People with MS who have been looking forward to the long-awaited US Food and Drug Administration (FDA) approval of the MS drug Ocrevus (ocrelizumab) are disappointed now it has been delayed. This is because, although a decision had been promised for late December 2016, an 11th-hour decision means the approval hearing has now been put back to late March 2017. I can understand that disappointment.
Manufacturer Genentech, said: “The extension is the result of the submission of additional data by Genentech regarding the commercial manufacturing process of Ocrevus, which required additional time for FDA review. The extension is not related to the efficacy or safety of Ocrevus.”
Across the Atlantic, ocrelizumab is currently being reviewed for licensing in Europe as a treatment for both primary progressive and relapsing MS. Its long-term safety profile will need to be investigated, in further trials and in the real world. A decision by the European Medicines Agency (EMA) is expected in late 2017.
The full results of the latest ocrelizumab US trials have been published in the New England Journal of Medicine. These results have previously been presented at conferences, but this is the first time they have been published in a peer-reviewed journal, which is the gold standard in academic research.
Both the UK’s MS Society and MS Trust welcomed publication of the trial data prior to the FDA delay being announced.
MS Society head of clinical trials Dr Aisling McMahon said: “This (trial data) is really big news for people with the primary progressive form of multiple sclerosis. It’s the first time a treatment has shown the potential to reduce disability progression for this type of MS, which offers a lot of hope for the future.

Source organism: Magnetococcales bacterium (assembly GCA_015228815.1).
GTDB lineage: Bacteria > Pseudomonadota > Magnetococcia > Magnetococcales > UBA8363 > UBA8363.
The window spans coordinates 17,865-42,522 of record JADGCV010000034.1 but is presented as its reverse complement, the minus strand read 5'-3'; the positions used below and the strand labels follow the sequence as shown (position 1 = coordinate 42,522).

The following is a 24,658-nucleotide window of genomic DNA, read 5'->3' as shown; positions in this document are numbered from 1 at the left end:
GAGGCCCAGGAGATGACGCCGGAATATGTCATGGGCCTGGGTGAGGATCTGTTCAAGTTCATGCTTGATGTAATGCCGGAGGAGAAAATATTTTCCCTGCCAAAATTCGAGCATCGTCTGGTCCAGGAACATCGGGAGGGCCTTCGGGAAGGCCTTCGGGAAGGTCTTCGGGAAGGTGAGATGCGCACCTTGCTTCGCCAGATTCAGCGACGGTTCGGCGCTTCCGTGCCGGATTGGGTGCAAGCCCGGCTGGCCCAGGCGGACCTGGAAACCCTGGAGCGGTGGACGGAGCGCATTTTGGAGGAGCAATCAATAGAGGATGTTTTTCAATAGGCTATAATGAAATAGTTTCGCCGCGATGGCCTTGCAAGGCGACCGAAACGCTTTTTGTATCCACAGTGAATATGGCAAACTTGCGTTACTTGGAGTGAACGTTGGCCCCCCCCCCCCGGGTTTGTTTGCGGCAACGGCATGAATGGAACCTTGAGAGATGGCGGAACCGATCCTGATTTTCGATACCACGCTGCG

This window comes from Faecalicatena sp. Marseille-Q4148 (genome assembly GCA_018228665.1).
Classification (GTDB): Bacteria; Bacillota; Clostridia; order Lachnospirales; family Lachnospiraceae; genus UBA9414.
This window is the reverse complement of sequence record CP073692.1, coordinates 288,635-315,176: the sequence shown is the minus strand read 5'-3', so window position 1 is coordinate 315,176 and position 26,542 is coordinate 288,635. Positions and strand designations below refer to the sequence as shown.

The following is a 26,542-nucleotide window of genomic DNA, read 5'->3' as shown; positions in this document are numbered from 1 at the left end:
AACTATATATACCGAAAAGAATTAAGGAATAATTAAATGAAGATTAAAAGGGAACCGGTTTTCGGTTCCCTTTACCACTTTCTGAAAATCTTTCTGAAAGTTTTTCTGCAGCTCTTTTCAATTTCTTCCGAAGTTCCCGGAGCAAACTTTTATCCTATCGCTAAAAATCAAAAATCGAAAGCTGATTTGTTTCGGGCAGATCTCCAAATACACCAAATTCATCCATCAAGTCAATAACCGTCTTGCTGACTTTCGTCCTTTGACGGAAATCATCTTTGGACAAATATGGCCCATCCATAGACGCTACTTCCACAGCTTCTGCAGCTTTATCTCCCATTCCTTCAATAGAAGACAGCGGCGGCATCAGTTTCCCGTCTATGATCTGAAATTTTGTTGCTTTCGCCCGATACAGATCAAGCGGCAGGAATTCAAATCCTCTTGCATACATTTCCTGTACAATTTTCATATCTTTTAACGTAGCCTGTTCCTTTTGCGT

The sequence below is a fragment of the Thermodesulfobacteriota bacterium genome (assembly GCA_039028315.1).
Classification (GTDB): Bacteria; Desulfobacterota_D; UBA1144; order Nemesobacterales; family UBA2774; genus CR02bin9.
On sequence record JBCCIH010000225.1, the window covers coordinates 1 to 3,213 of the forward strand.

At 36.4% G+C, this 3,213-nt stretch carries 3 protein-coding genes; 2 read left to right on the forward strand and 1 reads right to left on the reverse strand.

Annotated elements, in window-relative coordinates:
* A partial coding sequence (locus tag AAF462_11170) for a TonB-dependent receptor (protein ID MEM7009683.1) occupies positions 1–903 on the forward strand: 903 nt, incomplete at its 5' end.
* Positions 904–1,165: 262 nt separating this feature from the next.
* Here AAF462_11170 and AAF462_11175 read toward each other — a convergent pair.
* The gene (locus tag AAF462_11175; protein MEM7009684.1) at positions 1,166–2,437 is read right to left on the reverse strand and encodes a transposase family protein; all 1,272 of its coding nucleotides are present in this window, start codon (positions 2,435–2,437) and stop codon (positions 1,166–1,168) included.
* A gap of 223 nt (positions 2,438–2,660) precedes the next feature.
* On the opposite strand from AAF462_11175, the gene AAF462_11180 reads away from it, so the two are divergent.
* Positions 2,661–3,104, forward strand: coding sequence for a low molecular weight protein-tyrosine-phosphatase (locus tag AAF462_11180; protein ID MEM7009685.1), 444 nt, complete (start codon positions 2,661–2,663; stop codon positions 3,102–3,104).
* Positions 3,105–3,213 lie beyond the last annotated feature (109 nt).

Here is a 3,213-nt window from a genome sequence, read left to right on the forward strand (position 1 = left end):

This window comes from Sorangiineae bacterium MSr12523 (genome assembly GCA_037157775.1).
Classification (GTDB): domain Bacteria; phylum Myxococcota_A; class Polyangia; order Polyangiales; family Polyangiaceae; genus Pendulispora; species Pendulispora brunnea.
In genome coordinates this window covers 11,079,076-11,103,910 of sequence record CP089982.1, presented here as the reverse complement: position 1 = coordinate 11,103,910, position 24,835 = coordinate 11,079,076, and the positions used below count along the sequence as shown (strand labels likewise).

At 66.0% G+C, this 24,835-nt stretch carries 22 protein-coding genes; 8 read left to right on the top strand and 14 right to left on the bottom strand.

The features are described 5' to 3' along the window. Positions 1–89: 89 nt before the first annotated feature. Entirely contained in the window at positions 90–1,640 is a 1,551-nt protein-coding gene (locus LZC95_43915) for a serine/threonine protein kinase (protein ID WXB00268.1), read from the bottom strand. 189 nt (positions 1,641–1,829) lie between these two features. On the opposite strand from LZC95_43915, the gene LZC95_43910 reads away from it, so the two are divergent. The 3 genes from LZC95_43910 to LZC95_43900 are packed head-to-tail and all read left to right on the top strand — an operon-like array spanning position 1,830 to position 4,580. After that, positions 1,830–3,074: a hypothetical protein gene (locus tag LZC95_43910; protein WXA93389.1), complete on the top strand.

“MS can be challenging and unpredictable and the 15,000 people in the UK living with primary progressive MS currently have no treatments available to slow the worsening of their condition. Before this treatment is available on the NHS it needs to be licensed by the European Medicines Agency and assessed for cost-effectiveness.”
MS Trust chief executive Pam Macfarlane said: “This is very encouraging news for people with PPMS. There has never been a positive result in a phase III trial of this kind and it is cause for greater hope that there is a treatment that could have an effect on disability. We look forward to hearing more detail about the trial and whether the positive effects on disability can be sustained over the longer term.”
If ocrelizumab is licensed in Europe, the UK’s National Institute and Care Excellence (NICE) and the Scottish Medicines Consortium (SMC) will then decide whether to make it available on the National Health Service (NHS).
This decision will be based on how cost effective the treatment is. NICE will look at both the price and how much it can help people. Ocrelizumab is also being considered for licensing by the US Food and Drug Administration in the USA.
• Ocrelizumab is being developed for both relapsing and primary progressive MS. This research is notable for being the first large scale study to report a reduction in disability progression in primary progressive MS. 160 of the 487 people in the ocrelizumab group had confirmed progression at 12 weeks, compared to 96 of the 244 people in the placebo group. In relapsing remitting MS, ocrelizumab reduced the number of relapses by 50 percent compared to interferon beta 1a (Rebif).
50shadesofsun.com is the personal website of Ian Franks, who is Managing Editor (columns division) of BioNews Services. BioNews is owner of 50 disease/disorder-specific news and information websites – including MS News Today. Ian has enjoyed a successful career as a journalist, from reporter to editor, in the print media. During that career he gained a Journalist of the Year award in his native UK. He was diagnosed with MS in 2002 but continued working until mobility problems forced him to retire early in late 2006. He now lives in the south of Spain. Besides MS, Ian is also able to write about both epilepsy and cardiovascular matters from a patient’s perspective and is a keen advocate on mobility and accessibility issues.